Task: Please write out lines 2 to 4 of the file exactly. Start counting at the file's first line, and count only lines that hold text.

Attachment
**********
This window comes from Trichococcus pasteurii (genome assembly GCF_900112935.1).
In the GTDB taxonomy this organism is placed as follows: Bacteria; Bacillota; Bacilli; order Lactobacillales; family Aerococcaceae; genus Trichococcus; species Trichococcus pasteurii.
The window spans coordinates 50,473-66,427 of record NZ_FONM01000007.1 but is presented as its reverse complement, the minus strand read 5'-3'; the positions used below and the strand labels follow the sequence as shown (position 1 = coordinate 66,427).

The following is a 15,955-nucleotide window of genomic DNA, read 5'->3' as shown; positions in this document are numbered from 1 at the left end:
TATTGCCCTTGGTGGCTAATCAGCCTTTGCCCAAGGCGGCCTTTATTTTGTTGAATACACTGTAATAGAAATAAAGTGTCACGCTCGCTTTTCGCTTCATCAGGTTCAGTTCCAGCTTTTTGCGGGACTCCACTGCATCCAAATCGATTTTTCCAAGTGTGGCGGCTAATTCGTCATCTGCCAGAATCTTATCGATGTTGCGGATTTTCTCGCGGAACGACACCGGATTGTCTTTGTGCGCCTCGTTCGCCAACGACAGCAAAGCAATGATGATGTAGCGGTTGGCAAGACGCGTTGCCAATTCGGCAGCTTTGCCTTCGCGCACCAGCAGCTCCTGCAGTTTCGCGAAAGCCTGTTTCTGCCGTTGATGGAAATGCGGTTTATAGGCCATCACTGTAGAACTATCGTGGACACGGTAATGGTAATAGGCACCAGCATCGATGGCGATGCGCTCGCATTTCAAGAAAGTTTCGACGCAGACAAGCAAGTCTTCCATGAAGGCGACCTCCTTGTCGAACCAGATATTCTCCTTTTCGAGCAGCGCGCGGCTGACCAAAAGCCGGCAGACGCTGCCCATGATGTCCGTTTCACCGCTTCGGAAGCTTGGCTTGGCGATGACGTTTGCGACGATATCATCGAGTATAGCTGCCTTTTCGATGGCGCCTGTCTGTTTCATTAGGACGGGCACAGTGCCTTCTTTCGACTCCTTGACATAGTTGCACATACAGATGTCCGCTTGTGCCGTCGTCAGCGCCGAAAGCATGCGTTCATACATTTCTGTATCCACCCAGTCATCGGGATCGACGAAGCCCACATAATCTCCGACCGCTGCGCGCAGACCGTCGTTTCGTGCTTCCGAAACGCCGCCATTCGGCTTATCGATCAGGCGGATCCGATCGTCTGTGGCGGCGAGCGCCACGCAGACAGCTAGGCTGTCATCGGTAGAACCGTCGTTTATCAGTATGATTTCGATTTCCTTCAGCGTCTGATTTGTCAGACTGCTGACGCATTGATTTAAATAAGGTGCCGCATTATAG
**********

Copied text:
In the GTDB taxonomy this organism is placed as follows: Bacteria; Bacillota; Bacilli; order Lactobacillales; family Aerococcaceae; genus Trichococcus; species Trichococcus pasteurii.
The window spans coordinates 50,473-66,427 of record NZ_FONM01000007.1 but is presented as its reverse complement, the minus strand read 5'-3'; the positions used below and the strand labels follow the sequence as shown (position 1 = coordinate 66,427).

The following is a 15,955-nucleotide window of genomic DNA, read 5'->3' as shown; positions in this document are numbered from 1 at the left end: